Gray clouds hung low in the sky as the residents of Milesburg took stock of their borough early Friday morning.
The water that covered the side streets of the borough had receded, leaving muddy roads, soggy fields and flooded basements. The hum of sump pumps could be heard as pipes snaked from open basement doors and windows, spilling brown water into already saturated yards.
Neighbors Tom Letterman, 72, and Donald Watson, 75, chatted on Watson’s front porch at the intersection of Iddings and Spring streets — an intersection that had been completely washed over. Letterman said he was surprised at how quickly the flooding occurred, as the rain had started at about 9:40 p.m. the previous night and the area was covered in water by 12:15 a.m.
“It’s the fastest I’ve ever seen,” Watson said.
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Letterman said the basements in the area are frequently flooded anytime there is significant rain. Watson added residents learn quickly not to keep valuables in their basements.
Letterman added that they were lucky in their neighborhood as only his basement flooded, saying residents further up the road had water in their living spaces. He said his car was flooded as well, because the water rose so quickly there wasn’t time to react.
In Bellefonte, public information officer and criminal justice planning department Director Gene Lauri said that seven different counties had pitched in with rescue efforts in Centre County. As of his last report, about 100 individuals had either been evacuated or rescued from Milesburg and the surrounding area.
Lauri warned residents with flooded basements not to go into their basement until they were notified that the power had been shut off, saying there was a danger of someone getting shocked.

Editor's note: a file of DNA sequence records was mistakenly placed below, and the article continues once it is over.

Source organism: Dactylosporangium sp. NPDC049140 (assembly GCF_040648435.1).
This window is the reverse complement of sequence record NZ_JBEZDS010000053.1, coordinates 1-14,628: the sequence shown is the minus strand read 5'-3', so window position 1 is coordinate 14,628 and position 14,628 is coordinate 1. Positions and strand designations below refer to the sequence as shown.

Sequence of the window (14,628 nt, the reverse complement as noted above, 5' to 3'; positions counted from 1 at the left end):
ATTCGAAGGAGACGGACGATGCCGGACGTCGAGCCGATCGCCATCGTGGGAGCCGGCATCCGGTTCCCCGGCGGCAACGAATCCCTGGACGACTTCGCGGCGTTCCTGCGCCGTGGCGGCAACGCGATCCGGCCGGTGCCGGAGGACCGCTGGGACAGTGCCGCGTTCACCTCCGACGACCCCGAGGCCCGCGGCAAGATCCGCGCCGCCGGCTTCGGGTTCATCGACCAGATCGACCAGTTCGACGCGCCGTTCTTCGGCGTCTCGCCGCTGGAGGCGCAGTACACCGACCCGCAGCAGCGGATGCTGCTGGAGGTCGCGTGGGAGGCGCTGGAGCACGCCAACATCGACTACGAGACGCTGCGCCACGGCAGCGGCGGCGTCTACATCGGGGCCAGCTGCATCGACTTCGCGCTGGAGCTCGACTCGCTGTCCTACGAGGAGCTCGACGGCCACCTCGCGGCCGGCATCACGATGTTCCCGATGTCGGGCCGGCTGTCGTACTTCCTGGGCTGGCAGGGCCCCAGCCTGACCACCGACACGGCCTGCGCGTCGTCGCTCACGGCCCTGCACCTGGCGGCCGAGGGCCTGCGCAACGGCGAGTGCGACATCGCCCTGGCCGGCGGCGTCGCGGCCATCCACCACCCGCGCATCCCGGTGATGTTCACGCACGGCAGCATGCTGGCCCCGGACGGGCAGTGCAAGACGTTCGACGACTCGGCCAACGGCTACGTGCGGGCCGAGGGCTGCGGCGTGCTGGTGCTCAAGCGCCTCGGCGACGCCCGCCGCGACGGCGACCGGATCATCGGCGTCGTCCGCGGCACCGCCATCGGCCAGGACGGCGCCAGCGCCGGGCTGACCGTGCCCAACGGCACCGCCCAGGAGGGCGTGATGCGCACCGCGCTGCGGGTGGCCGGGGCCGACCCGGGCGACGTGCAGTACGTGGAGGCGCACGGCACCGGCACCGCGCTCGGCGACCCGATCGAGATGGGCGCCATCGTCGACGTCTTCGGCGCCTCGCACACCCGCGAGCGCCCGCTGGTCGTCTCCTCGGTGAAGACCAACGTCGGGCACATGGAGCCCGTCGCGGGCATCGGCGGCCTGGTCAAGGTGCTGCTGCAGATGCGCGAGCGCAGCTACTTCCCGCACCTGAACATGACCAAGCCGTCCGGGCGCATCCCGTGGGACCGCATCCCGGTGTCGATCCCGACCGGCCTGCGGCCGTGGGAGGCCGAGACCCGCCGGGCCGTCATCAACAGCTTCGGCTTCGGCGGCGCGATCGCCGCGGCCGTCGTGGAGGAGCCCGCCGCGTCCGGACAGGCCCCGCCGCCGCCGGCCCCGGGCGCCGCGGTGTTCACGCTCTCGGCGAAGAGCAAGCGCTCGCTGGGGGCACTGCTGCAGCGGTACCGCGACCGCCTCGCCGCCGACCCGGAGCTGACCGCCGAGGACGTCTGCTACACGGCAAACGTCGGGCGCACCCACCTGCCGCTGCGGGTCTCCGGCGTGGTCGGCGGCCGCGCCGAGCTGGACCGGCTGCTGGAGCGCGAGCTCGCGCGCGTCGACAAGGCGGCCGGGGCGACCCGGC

County officials are monitoring for additional flooding throughout the day, he said, as more rain is expected and streams could rise again if rainfall is significant.
“I would warn residents if there is any additional rainfall, if they see any indication that the water is starting to rise and didn’t evacuate this morning, to get out while they can,” he said. “There’s no sense in putting themselves in jeopardy.”
Lauri credited Bald Eagle Area High School with being very cooperative in providing space for evacuees, saying as long as the shelter is needed, it will remain open.
County office of emergency services Director Jeff Wharran said declaring an area a disaster site opens the door for state and federal funding for damages if the criteria and thresholds are met. Damage assessment teams will be gathering information from residents in the coming days.
Centre County will be working with the Pennsylvania Emergency Management Agency to interview residents and assess damage, he said. Churches and other volunteer organizations have begun reaching out as well, he said, including the United Way.